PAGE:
For decades, doctors have told their patients that high levels of HDL, otherwise known as “good cholesterol,” can protect them from heart disease. But a new study suggests that having lots of so-called good cholesterol doesn’t mean a lower risk of heart attack.
This does not mean that HDL levels have no impact.
An analysis of data from nearly 24,000 American adults found that having HDL cholesterol levels that were too low was associated with an increased risk of heart disease – in white adults, but not black adults, researchers reported on Monday. the Journal of the American College of Cardiology.
The new findings surprised the researchers, who originally designed their study to understand how cholesterol levels in middle-aged black and white adults without heart disease affected their future risks. Previous research on “good” cholesterol and heart disease has focused primarily on white adults.
“I didn’t expect that high HDL levels wouldn’t be protective,” said study lead author Nathalie Pamir, associate professor of cardiovascular medicine at Oregon Health School of Medicine. and Science University. “And I certainly didn’t expect low levels to have no predictive value for black adults.”
The new research, co-funded by the National Institutes of Health, is part of a growing body of evidence disputing that high HDL cholesterol levels protect against heart disease, experts say, though people don’t always get the message.
“Those of us with high HDL got a pat on the back from our doctors,” said Pamir, who is also a researcher at OHSU’s Knight Cardiovascular Institute Center for Preventive Cardiology. “We’ve been told your HDL is fine so don’t worry. You’re protected.
Low-density lipoproteins, or LDL, contribute to the buildup of fat in the arteries, increasing the risk of heart attack and stroke. High-density lipoproteins, or HDL, have long been thought to be protective because they transport cholesterol to the liver, where it is eliminated.
What is clearer now is that high HDL only adds to the total cholesterol count.
“It’s still cholesterol at the end of the day,” Pamir said. “More and more studies are coming out showing that HDL levels above 80 are detrimental when it comes to cardiovascular outcomes.”
The results suggest that the algorithms used to calculate an individual’s risk of coronary heart disease need to be adjusted because they currently show a lower risk if HDL is high, Pamir said.
Risk calculations must also take race into account, she said, adding that the differences seen in black adults may be due to socioeconomic factors rather than genetics.
What is a healthy cholesterol level?
Right now, the focus should be on the total cholesterol count, Pamir said.
Cholesterol levels are measured in milligrams per deciliter of blood (mg/dL). According to the American Heart Association, the optimal total cholesterol level for an adult is around 150 mg/dL, with LDL levels at or below 100 mg/dL.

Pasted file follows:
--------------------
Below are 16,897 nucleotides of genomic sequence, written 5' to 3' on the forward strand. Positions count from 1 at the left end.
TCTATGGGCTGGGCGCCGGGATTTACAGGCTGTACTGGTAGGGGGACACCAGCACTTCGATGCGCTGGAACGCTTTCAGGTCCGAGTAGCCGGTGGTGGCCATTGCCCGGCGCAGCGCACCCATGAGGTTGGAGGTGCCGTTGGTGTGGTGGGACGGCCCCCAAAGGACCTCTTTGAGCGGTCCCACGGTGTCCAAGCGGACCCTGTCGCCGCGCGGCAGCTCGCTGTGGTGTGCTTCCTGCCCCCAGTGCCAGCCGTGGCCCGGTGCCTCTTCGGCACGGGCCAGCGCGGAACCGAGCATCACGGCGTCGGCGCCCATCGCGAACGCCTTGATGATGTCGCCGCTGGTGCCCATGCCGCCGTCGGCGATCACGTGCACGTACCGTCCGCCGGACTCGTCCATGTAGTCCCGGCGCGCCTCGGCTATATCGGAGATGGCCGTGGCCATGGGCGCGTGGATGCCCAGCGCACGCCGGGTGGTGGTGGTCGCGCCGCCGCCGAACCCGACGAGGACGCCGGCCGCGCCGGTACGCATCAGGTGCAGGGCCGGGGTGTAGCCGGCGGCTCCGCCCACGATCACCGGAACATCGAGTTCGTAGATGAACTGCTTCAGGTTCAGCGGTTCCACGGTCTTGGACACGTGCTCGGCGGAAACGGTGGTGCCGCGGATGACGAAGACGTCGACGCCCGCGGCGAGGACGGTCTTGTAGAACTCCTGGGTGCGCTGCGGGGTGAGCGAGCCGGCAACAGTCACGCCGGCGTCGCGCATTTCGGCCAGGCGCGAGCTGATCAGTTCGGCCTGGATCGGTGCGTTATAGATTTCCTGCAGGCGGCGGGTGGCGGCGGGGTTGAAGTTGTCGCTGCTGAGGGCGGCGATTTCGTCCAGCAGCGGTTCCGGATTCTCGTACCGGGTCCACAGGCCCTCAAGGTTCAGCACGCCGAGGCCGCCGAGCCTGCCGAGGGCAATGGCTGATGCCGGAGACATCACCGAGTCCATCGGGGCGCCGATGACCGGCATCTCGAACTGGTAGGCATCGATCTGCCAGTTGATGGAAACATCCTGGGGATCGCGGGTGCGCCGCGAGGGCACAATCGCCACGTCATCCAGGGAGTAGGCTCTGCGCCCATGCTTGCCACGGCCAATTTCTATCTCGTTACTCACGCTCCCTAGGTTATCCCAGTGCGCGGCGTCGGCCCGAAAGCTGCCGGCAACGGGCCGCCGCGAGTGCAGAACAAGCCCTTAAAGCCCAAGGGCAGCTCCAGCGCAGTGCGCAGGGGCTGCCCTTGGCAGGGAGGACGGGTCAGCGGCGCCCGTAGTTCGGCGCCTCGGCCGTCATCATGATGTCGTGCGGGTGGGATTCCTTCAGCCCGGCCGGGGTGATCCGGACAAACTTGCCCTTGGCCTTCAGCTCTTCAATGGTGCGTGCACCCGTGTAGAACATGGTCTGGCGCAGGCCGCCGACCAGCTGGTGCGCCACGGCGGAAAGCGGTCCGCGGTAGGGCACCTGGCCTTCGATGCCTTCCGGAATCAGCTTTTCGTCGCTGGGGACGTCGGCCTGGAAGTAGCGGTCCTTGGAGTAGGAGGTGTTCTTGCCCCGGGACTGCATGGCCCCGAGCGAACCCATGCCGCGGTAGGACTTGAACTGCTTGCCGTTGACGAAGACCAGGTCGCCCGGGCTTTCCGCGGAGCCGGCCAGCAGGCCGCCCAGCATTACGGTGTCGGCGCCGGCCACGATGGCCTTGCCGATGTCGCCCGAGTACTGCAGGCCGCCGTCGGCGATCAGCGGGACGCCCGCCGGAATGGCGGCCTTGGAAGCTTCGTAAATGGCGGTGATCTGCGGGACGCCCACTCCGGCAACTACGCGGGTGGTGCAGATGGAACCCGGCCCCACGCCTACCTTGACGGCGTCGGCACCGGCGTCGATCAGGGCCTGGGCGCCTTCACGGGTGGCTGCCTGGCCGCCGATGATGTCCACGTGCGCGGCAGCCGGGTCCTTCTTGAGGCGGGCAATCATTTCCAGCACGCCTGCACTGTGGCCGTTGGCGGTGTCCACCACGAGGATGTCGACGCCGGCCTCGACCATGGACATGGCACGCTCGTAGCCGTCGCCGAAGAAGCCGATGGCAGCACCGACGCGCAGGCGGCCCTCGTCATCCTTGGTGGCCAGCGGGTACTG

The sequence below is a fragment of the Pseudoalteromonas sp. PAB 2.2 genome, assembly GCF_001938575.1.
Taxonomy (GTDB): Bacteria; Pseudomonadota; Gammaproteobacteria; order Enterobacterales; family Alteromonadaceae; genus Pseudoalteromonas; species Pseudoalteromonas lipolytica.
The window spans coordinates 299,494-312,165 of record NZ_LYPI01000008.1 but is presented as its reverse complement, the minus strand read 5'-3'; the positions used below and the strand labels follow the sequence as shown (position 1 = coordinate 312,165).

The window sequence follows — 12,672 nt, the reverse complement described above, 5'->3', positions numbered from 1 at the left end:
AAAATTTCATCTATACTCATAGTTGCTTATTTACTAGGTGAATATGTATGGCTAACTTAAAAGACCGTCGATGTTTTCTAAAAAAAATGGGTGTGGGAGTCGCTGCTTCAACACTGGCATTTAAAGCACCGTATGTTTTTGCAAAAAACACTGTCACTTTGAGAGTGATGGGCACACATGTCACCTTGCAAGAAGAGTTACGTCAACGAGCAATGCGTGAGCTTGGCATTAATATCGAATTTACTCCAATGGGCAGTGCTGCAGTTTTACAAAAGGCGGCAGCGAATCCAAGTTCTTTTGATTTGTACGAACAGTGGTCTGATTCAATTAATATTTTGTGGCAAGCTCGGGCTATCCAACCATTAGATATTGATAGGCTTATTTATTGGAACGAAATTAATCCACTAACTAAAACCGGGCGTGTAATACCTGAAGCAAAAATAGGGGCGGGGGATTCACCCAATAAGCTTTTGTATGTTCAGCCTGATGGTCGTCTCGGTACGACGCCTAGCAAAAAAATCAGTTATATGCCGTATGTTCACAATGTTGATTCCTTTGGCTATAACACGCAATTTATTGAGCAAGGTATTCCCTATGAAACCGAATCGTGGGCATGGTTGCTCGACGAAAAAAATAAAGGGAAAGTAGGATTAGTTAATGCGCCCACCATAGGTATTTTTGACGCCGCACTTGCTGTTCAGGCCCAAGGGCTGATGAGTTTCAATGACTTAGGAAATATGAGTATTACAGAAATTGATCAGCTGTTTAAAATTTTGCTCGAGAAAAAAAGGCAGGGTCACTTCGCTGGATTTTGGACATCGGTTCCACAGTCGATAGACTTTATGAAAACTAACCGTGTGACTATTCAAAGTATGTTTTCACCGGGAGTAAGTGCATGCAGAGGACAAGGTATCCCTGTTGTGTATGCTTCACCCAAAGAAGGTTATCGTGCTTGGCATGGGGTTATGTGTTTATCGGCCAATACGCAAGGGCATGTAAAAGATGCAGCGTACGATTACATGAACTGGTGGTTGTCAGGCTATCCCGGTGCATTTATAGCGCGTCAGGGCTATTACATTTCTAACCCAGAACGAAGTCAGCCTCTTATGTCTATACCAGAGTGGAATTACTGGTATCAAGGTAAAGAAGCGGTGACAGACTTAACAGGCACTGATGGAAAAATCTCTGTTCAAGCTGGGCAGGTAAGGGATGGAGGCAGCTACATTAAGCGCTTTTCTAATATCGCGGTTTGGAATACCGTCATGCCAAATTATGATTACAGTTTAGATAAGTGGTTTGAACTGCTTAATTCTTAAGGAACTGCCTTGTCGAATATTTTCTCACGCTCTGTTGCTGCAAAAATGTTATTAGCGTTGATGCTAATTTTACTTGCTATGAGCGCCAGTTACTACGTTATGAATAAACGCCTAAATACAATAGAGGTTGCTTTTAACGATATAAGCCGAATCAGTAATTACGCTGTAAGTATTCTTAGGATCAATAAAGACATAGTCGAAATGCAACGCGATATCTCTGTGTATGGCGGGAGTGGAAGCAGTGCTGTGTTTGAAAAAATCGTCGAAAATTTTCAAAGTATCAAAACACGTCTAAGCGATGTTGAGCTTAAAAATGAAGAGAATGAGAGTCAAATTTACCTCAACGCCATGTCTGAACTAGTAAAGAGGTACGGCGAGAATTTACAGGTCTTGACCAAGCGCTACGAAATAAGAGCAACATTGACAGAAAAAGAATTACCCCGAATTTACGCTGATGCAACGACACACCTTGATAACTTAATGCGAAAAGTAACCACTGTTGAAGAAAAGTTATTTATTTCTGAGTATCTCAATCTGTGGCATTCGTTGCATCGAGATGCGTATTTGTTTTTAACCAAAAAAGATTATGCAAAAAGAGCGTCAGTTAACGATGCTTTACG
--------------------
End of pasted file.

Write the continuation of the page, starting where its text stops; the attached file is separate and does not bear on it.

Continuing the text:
To take a closer look at the impact of HDL on coronary heart disease risk, Pamir and his colleagues turned to data from the Reasons for Geographic and Racial Differences in Stroke (REGARDS) study. The researchers focused on 23,901 middle-aged black and white REGARDS participants who were enrolled from 2003 to 2007 and who did not have heart disease at baseline.
During an average follow-up of 10.7 years, there were 1,615 cardiovascular events, 41.1% among black participants and 45.5% among women. High LDL and the level of another fat known as triglyceride were associated with an increased risk of coronary heart disease in black and white participants.
Low HDL levels were associated with an increased risk of coronary heart disease in white participants, but not in black participants.
Dr. Howard Weintraub, clinical director of the Center for Cardiovascular Disease Prevention in NYU Langone Health’s Leon H. Cheney Division of Cardiology, hopes people will understand that high levels of HDL are not protective.
“Literally every day someone comes into my office with an HDL of 80 or 90,” said Weintraub, who was not involved in the new research. “When I tell them that doesn’t mean they’re bulletproof, they get discouraged because their doctor told them not to worry about their bad cholesterol because the good cholesterol was so good. .
The idea that HDL was protective was so accepted that drug companies developed drugs that increased “HDL levels by 100 percent, and people died,” Weintraub said.
High HDL levels are generally a marker of a healthy lifestyle, said cardiology specialist Dr. Robert Rosenson.
“People with high HDL levels are less likely to be overweight, more likely to be active, less likely to be smokers, and less likely to have prediabetes,” said Rosenson, director of lipids and metabolism at Mount Sinai Health System in New York, which was not involved in the new study.
Still, Rosenson called the new research important because patients with high HDL levels who should be taking cholesterol-lowering drugs might not receive them.
Another important finding is the difference in cardiovascular risk between black and white patients, said Dr. Leslie Cho, interventional cardiologist and section chief of preventive cardiology and cardiac rehabilitation at the Cleveland Clinic.
“Underrepresented minority groups should demand greater clinical (trial) representation,” said Cho, who was not involved in the new research. “It’s really important.”
Judy Silverman contributed.